Eight refugee families, still in limbo. That is the situation Chicago synagogues are dealing with after having volunteered to sponsor them—about 35 people in all—since President Donald Trump issued his executive order banning citizens of seven Muslim majority countries from entering the United States.
Early last Saturday morning—the Jewish Sabbath—someone smashed the windows of the Chicago Loop Synagogue and drew swastikas on the front of the building. BY 2 a.m. Lee Zoldan, the synagogue’s president, found herself standing with her husband in the middle of Clark Street surveying the damage and feeling very alone. But Saturday afternoon, Jenan Mohajir and her family came up to the Loop from Hyde Park bearing flowers and cards. Mohajir, the director of the Interfaith Leadership Institutes, explained, “My Islam is full of neighborly love and hope. There is no room for despair.”
It was a mysterious, mislabeled canister that sat for 50 years, undisturbed, in the University of Akron’s archives.
The Jewish Federation of Metropolitan Chicago issued a statement earlier this week criticizing the Trump administration’s “sweeping, sudden, and uncoordinated” move to temporarily ban refugees and travelers from seven majority-Muslim nations from entering the United States.
People from all over Chicagoland have come O’Hare International Airport to protest and to bring food for the lawyers. They’ve been talking and getting to know one another. And Monday night, Chicago Tribune photographer Nuccio DiNuzzo took what has become the most emblematic photo of the wave of airport protests nationwide.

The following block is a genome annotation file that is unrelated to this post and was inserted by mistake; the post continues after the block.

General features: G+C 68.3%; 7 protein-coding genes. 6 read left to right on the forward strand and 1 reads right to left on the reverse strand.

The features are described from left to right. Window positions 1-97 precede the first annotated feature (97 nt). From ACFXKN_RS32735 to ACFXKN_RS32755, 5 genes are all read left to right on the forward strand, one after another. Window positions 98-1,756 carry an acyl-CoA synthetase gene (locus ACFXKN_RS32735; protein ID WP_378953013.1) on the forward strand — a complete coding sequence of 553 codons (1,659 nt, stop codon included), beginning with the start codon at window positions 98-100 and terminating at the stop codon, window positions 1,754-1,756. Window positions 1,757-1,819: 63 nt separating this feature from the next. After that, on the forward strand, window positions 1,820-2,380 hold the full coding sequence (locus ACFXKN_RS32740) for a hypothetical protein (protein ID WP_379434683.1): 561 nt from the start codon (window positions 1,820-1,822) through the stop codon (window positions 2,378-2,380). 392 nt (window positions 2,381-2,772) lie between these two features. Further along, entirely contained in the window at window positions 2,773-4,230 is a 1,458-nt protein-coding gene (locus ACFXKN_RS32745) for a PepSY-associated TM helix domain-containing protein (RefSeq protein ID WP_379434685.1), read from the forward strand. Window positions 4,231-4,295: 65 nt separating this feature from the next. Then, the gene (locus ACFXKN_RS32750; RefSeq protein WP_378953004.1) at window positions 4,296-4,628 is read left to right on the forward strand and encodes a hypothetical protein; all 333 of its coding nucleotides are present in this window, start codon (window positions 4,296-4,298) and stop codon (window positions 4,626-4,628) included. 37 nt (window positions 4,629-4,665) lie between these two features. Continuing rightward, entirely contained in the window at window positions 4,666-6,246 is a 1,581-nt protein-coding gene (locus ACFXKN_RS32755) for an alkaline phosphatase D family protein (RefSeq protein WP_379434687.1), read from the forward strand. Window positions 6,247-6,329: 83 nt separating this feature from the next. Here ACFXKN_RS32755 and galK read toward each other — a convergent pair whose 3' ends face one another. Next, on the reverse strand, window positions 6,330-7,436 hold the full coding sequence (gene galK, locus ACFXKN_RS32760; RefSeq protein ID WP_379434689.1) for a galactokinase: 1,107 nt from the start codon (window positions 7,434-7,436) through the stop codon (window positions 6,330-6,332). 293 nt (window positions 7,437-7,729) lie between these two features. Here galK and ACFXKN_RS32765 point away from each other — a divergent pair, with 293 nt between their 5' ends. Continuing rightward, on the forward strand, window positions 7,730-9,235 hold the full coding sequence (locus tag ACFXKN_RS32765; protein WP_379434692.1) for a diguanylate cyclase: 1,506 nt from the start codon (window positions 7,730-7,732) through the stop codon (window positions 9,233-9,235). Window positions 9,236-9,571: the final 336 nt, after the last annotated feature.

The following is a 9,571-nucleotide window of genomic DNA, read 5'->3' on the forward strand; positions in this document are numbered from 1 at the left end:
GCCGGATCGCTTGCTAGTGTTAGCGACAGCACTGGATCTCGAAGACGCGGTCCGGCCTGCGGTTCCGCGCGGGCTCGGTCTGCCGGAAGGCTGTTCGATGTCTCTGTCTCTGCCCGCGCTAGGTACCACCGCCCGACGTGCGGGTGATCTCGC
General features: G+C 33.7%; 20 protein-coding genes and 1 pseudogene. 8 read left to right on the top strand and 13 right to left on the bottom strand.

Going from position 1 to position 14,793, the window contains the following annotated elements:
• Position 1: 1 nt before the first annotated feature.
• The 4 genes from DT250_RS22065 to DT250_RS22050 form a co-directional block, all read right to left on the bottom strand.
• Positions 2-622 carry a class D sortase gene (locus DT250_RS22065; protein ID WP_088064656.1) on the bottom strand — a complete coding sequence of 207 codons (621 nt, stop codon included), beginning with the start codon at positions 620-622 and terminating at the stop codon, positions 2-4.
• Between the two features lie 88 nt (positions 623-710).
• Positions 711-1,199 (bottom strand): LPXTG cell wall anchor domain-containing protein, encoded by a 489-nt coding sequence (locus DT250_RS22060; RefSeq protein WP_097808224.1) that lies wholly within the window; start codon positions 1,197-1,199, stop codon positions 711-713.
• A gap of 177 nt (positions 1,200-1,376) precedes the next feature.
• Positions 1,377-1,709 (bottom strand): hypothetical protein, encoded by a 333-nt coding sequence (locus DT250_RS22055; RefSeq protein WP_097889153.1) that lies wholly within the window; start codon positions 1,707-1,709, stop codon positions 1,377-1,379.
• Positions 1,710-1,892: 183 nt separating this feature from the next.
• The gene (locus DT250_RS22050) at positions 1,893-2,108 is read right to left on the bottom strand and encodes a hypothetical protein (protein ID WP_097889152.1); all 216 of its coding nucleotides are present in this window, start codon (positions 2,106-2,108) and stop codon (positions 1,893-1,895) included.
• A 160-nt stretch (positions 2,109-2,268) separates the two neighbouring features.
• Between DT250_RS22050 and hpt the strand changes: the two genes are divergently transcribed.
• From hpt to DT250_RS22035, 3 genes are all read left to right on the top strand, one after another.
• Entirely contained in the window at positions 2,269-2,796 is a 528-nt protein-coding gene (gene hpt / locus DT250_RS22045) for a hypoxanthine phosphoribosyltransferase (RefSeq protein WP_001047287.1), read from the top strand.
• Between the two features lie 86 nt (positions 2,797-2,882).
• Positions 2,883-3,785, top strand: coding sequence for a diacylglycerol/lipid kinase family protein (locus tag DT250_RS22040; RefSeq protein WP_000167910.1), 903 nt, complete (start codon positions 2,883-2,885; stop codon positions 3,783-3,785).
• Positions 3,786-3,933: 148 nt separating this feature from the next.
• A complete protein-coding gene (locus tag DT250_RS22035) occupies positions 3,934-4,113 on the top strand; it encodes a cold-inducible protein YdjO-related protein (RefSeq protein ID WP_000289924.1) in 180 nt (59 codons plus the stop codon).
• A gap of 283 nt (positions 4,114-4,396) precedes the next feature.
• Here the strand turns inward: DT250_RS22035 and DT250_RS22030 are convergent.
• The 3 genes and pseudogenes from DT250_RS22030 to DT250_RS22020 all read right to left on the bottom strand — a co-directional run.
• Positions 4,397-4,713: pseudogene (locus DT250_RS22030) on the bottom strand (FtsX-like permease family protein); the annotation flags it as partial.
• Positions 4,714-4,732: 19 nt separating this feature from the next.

Worries have evaporated among organizers about how to follow up on the January 21 Chicago Women’s March, which drew 250,000 protesters. Contrary to widespread concern about losing the energy that coalesced around the massive outpouring that took place in Chicago and other cities nationwide that day, said Donna Gutman, president of the North Shore chapter of the National Council of Jewish Women “We’ve been combating everything that’s raining down.”
KAM’s program is an ongoing one based on Jewish principles, said its founder, Robert Nevel. He cited in particular Leviticus 25:23: “The land is mine, for you are strangers here.”
Chicago’s city council voted Wednesday to reaffirm its status as a sanctuary city and protect immigrants from deportations almost at exactly the same time President Donald Trump signed an executive order that tightened immigration laws and declared that the U.S. government would cut off federal grants to sanctuary cities “except as deemed necessary for law enforcement purposes.”
When Schapiro agreed to give a talk on January 19 at the Illinois Holocaust Museum and Education Center, he didn’t know it would be on the cusp of Donald Trump’s inauguration and another march on Washington, one inspired by the 1963 march. But the timing gives his photos special resonance now.
“The Victims” is one of six plays that will be performed as staged readings as part of Semitic Commonwealth, a performance series at Silk Road Rising, a 14-year-old theater company that will address the Israeli-Palestinian conflict—three from the Jewish-Israeli point of view, and three from the Palestinian. But all six have the same goal.